Rev. Adams is correct in the sense that in John 10:18 Jesus instructs that no man takes His life but that He gives it willingly. This was demonstrated in Luke 4 when a mob angered at words Christ delivered in the synagogue conspired to hurl Jesus over a cliff. Amidst such homicidal frenzy, Jesus miraculously perambulated on through unnoticed and unscathed.

Yet, later on, the Savior was not as eager to elude His captors. When Peter attempted to rescue Jesus resulting in the severing of the ear of the high priest’s servant, Jesus declares in Matthew 26:53-54, “Do you think I cannot call on my Father, and he will at once and he will put at my disposal more than twelve legions of angels? But how then would the Scriptures be fulfilled that say it must happen this way (NIV)?” Christ chastised a foremost disciple because His unjust arrest was to unfold so that the greater purpose of His being slain from the foundation of the world might be fulfilled so that all calling upon the name of the Lord might be saved.

Though each of us are valued having been made in the image of God, the way we proceed into Glory will not cause the very cosmos to unhinge if it does not transpire in a precise manner as foretold as a part the public record of religious history. Therefore, though honor is to be bestowed upon those that lose their lives for the sake of the Gospel, one won’t likely be given additional brownie points or a crown in Heaven should one not do everything moral within one’s own power to preserve one’s own life.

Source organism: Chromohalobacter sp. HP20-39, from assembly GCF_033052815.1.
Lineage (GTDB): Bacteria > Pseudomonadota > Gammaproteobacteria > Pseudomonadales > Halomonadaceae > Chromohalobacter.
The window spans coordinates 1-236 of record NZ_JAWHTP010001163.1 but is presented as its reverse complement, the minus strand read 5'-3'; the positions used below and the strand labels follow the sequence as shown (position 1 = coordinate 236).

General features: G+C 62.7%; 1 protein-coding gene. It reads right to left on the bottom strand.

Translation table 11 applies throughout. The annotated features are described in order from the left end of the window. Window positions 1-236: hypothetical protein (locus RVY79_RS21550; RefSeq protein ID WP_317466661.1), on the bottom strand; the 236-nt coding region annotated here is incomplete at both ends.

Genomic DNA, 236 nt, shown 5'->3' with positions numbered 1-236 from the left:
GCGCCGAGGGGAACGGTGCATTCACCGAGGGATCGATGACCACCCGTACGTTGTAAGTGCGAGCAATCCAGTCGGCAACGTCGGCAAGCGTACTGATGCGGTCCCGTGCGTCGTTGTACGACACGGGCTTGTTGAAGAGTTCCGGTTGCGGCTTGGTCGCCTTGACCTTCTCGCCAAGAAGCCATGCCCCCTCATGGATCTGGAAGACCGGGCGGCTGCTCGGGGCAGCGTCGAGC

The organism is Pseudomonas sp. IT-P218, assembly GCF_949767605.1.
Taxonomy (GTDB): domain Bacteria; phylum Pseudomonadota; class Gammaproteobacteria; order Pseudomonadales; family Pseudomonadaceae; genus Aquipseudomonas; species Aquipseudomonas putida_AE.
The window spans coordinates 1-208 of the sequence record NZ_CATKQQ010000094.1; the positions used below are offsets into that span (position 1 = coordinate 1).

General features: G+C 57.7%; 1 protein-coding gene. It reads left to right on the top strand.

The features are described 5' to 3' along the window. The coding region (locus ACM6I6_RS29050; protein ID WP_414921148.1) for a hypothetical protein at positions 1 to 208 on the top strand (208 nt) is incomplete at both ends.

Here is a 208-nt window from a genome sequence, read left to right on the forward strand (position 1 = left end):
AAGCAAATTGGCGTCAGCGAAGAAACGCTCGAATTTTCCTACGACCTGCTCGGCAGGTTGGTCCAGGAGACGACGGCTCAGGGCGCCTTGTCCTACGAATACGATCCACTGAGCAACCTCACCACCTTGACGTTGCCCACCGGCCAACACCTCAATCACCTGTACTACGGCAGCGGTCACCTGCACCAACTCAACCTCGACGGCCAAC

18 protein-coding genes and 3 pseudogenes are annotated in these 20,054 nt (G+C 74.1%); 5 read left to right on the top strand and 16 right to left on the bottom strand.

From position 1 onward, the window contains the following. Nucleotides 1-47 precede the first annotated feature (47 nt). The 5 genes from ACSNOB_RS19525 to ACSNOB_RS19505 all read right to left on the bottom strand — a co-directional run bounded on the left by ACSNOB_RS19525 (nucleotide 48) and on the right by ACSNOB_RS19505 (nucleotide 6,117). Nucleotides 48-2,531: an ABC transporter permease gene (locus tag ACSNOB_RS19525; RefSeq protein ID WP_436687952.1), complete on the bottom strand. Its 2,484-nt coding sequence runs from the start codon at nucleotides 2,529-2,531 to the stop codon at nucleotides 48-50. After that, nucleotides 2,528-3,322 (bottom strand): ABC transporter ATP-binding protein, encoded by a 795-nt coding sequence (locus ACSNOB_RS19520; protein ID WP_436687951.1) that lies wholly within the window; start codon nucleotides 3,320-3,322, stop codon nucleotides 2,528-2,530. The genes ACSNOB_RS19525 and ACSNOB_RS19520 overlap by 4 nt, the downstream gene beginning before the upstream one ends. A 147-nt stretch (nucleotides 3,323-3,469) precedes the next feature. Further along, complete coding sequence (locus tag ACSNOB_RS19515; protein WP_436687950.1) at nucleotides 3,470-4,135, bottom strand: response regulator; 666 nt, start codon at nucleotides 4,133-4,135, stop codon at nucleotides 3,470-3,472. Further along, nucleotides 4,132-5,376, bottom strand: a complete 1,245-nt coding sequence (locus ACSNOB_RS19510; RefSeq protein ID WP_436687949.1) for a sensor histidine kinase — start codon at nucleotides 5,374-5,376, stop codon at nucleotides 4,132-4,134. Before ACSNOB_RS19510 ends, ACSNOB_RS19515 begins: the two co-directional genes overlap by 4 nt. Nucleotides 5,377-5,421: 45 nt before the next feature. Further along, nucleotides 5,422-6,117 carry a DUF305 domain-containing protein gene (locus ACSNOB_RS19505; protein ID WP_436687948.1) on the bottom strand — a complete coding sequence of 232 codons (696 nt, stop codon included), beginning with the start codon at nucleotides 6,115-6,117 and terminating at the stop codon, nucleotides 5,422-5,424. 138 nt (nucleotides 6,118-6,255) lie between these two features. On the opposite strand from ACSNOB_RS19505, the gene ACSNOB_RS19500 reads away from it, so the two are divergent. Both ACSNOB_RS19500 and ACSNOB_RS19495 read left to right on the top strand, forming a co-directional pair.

In Matthew 5:39, Christ instructs his disciples to turn the other cheek. Often, the application of this passage has encouraged an undue pacifism on the part of certain quietist sects and overly pious theologians. However, what is being addressed here is more akin to individual insults and certainly not the basis around which to build a foreign or defense policy.

The Gospels should not be construed as denying the individual the right of self defense should the individual feel the necessity to protect their life and that of their family. In Luke 22:36, Christ instructs, “…and he that

About The Author J.J. Jackson:
J.J. Jackson is a libertarian conservative author from Pittsburgh, PA who has been writing and promoting individual liberty since 1993 and is President of Land of the Free Studios, Inc. He is the Pittsburgh Conservative Examiner for Examiner.com. He is also the owner of The Right Things - Conservative T-shirts & Gifts The Right Things. His weekly commentary along with exclusives not available anywhere else can be found at Liberty Reborn.
Website:http://www.libertyreborn.com